Reader Question: 401k Loan vs Personal Loan or Debt Consolidation

401k loan vs personal loan

Is a 401k loan better than other loans?

Have you ever taken a 401k loan?

401k loans are a very difficult personal decision.

As many as 20% of participants in your average 401k plan have taken out a loan.

I almost took out a 401k loan back in 2007 when I was scraping together a down payment on our first home.

Ultimately though, I think too many people borrow from their 401k and other things should be done first before resorting to the 401k loan. Here’s a recent question I received from a reader on the subject:

Is it more cost effective to take loans from your 401k and then pay yourself back? Or should other forms of loans be considered, eg. personal loan, debt consolidation, to condense debt and ultimately be debt free?

First, debt consolidation does not “condense” debt. You have the same amount of debt before and after debt consolidation. All that changes is the number of loans you have and the total in monthly payments that you have to make.

Consolidation is not a solution to get rid of debt. It only changes the form of the debt. To be clear, I do support some forms of consolidation (mainly credit card balance transfers) as a smart strategy as part of your overall plan to get out of debt. But make no mistake, consolidation isn’t a solution in and of itself.

Risk and the 401k Loan Interest Rate

As to whether it’s more cost effective to do a 401k loan, yes, it may be more cost effective. The interest you pay back on your 401k loan is paid back into your 401k account. You are paying yourself the interest. With other loans, the interest is going to the lender.

So, the 401k loan will almost always beat any other type of loan when it comes to being cost-effective.

But I see the 401k loan as much more risky than other loan types. There are many reasons not to borrow from your 401k. But one of the biggest reasons not to borrow is what happens when you lose your job.

Most employers are going to require you to pay back your 401k loan within 60 days. Chances are, if you’re taking out a 401k loan, you aren’t going to be able to pay it off in 60 days. What will happen then is you will default and the money you owe will be considered an early withdrawal.

An early withdrawal from a 401k means you’ll have to pay taxes and a 10% penalty for not keeping your funds in your 401k until you retire. It’s just not worth the risk to borrow from your 401k.

So What’s Better than a 401k Loan?

When it comes to getting rid of debt, nothing compares to an actual plan to be debt free. Do you have a plan in place? Meaning, have you listed all of your debts and established a schedule to aggressively repay them? Have you made your plan ultra aggressive by reducing your expenses to the minimums?

Another loan isn’t a solution to the problem. No matter the type of loan. So unless you have a plan in place first, you aren’t going to get anywhere with another loan, regardless of the type.

If you do have that plan in place, and you see yourself as being a year or two away from completely debt free, then a strategy to supplement your debt reduction plan could be to shift some of your debt over to a lower interest payment.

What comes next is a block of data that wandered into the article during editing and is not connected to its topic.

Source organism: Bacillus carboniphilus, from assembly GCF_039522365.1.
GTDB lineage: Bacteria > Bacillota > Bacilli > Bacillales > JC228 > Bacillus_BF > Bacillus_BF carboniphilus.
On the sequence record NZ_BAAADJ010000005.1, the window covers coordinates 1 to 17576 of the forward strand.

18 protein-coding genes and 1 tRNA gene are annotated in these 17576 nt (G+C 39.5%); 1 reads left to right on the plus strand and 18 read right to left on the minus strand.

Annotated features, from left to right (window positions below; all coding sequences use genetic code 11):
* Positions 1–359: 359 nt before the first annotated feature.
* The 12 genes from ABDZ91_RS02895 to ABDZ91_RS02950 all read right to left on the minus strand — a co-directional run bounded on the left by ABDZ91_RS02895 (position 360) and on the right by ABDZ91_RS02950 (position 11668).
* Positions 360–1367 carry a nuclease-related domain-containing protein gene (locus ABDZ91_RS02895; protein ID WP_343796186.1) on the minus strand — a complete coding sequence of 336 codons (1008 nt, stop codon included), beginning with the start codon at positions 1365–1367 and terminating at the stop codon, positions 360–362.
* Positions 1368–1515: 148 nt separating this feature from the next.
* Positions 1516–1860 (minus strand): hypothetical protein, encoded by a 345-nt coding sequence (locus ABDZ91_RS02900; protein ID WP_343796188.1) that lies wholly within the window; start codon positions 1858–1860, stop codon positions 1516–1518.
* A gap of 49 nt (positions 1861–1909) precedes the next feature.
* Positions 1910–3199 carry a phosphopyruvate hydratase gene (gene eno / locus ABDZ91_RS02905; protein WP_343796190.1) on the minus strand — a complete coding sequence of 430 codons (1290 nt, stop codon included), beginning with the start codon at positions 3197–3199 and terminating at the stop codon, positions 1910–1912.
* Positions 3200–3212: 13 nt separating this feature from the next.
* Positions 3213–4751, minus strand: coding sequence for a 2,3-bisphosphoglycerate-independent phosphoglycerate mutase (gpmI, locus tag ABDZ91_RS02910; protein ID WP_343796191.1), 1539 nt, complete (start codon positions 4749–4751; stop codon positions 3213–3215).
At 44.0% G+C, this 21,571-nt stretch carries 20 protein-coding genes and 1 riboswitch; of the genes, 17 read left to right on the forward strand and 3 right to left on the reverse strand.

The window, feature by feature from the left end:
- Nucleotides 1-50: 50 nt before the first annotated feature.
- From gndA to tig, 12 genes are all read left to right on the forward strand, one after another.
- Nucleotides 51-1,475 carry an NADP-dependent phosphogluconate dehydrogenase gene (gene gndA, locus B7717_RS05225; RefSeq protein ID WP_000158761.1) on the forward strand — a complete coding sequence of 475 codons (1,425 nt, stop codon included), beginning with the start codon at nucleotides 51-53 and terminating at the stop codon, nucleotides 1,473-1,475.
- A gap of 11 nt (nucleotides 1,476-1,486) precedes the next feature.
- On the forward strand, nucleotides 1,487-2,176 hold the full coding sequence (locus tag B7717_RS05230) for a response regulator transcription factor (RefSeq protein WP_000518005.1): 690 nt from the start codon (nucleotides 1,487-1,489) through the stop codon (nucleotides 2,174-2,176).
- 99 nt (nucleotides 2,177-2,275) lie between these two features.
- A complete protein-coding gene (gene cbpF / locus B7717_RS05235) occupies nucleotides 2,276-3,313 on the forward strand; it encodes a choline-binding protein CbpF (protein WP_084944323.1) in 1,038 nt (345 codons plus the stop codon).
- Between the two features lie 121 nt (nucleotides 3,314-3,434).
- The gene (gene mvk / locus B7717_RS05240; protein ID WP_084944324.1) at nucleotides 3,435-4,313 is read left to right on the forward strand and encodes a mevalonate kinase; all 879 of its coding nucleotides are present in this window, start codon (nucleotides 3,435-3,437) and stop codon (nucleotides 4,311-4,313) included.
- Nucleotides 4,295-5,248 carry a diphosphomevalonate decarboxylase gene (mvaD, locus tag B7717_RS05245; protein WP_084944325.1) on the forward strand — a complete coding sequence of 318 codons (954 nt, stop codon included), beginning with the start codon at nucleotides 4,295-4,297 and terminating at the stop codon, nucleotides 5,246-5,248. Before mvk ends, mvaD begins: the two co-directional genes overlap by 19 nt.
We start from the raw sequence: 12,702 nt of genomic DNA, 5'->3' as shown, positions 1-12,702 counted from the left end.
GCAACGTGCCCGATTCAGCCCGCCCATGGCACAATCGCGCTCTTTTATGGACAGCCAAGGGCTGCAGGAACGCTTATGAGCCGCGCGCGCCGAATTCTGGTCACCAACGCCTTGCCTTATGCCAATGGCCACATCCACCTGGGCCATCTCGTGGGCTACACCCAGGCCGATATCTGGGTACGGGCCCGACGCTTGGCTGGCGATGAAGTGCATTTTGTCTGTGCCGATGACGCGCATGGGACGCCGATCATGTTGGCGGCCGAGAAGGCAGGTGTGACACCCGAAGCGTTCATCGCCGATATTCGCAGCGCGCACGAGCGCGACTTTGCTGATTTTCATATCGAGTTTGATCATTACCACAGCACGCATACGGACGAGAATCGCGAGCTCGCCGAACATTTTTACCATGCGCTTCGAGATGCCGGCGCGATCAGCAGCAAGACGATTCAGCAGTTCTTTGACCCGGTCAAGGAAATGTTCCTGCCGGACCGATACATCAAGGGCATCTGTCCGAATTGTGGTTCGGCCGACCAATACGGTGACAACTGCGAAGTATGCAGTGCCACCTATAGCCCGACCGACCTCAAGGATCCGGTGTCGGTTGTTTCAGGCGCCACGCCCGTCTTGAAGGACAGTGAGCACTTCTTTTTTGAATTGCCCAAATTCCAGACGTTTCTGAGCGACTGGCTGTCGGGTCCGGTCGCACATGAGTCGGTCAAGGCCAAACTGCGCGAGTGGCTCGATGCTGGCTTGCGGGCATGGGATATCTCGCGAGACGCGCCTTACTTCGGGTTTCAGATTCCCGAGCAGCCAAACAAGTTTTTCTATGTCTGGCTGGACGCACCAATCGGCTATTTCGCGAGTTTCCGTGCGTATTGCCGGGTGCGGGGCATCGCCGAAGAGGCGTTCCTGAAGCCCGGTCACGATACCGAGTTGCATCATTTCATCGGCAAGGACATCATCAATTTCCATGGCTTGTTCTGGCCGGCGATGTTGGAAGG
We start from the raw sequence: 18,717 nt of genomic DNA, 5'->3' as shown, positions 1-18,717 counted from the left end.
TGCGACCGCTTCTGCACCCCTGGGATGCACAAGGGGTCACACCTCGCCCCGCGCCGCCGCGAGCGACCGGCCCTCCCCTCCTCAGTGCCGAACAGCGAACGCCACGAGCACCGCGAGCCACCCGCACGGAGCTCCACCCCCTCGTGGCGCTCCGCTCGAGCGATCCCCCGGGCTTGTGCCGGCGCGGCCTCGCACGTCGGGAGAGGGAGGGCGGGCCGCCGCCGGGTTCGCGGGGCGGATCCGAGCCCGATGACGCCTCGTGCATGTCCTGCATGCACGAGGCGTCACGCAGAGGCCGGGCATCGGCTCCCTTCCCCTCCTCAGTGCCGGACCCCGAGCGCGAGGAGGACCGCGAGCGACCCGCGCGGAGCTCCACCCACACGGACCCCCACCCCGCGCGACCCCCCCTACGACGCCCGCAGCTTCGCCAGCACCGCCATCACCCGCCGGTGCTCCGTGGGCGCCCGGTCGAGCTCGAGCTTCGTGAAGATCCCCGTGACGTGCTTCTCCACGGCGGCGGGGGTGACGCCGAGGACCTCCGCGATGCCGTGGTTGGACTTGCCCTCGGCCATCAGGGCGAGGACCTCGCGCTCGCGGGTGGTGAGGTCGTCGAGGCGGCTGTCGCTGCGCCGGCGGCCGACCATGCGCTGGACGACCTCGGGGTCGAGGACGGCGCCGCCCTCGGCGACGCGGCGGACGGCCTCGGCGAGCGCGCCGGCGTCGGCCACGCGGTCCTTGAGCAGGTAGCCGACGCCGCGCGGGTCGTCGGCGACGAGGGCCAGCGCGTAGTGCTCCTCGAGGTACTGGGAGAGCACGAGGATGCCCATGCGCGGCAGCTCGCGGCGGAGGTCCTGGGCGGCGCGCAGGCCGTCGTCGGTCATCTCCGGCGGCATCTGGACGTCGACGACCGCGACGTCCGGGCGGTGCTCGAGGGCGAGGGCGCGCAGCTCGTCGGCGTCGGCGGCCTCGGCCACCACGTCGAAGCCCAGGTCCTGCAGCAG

Right now you should be able to get a promotional 0% interest rate from a credit card company or a low interest rate from a peer lending company. That’s about the only two places I would say to go if you’re on your way out of debt and just want a little kicker to help you get there faster.

If your intention for taking out a 401k loan isn’t debt reduction, but a house down payment, then I would also advise against it. Take an extra few months to save up the money. Prove it to yourself that you’re ready for that home.

What’s your opinion of the 401k loan? Better than other forms of borrowing?

Image by taxbrackets.org



Last Edited: May 31, 2016 @ 9:50 am The content of ptmoney.com is for general information purposes only and does not constitute professional advice. Visitors to ptmoney.com should not act upon the content or information without first seeking appropriate professional advice. In accordance with the latest FTC guidelines, we declare that we have a financial relationship with every company mentioned on this site.
About Philip Taylor

Philip Taylor, aka "PT", is a CPA, financial writer, FinCon CEO, and husband and father of three. He created PT Money back in 2007 to share his thoughts on money and to meet others passionate about managing their finances. All the content on this blog is original, and created or edited by PT. Read more about Philip Taylor, and be sure to connect with him on Twitter, Facebook, or view the Philip Taylor+ Google profile.

Comments

  1. I think the only good reasons to borrow from 401K are to avoid a Bankruptcy or avoid a Foreclosure (providing you can still make ends meet after the dust settles). 

  2. CheckAdvantage says:

    My wife and I cashed out our 401ks to get money to pay off some serious credit card debt.
     
    Yes, we had to pay taxes and the 10% penalty.  But because of employer contribution matching – we didn’t lose any of the money we’d actually put in. Plus, we were young and starting over with retirement savings wasn’t the end of the world. In fact, considering what happened to so many 401ks in recent years – it might have been smart (although accidentally smart).
     
    It just turned out that getting rid of the credit card debt -including all that interest we were paying – made more sense than holding on to the 401ks.
     
    Of course now employer contributions – especially good ones – are a lot harder to come by these days!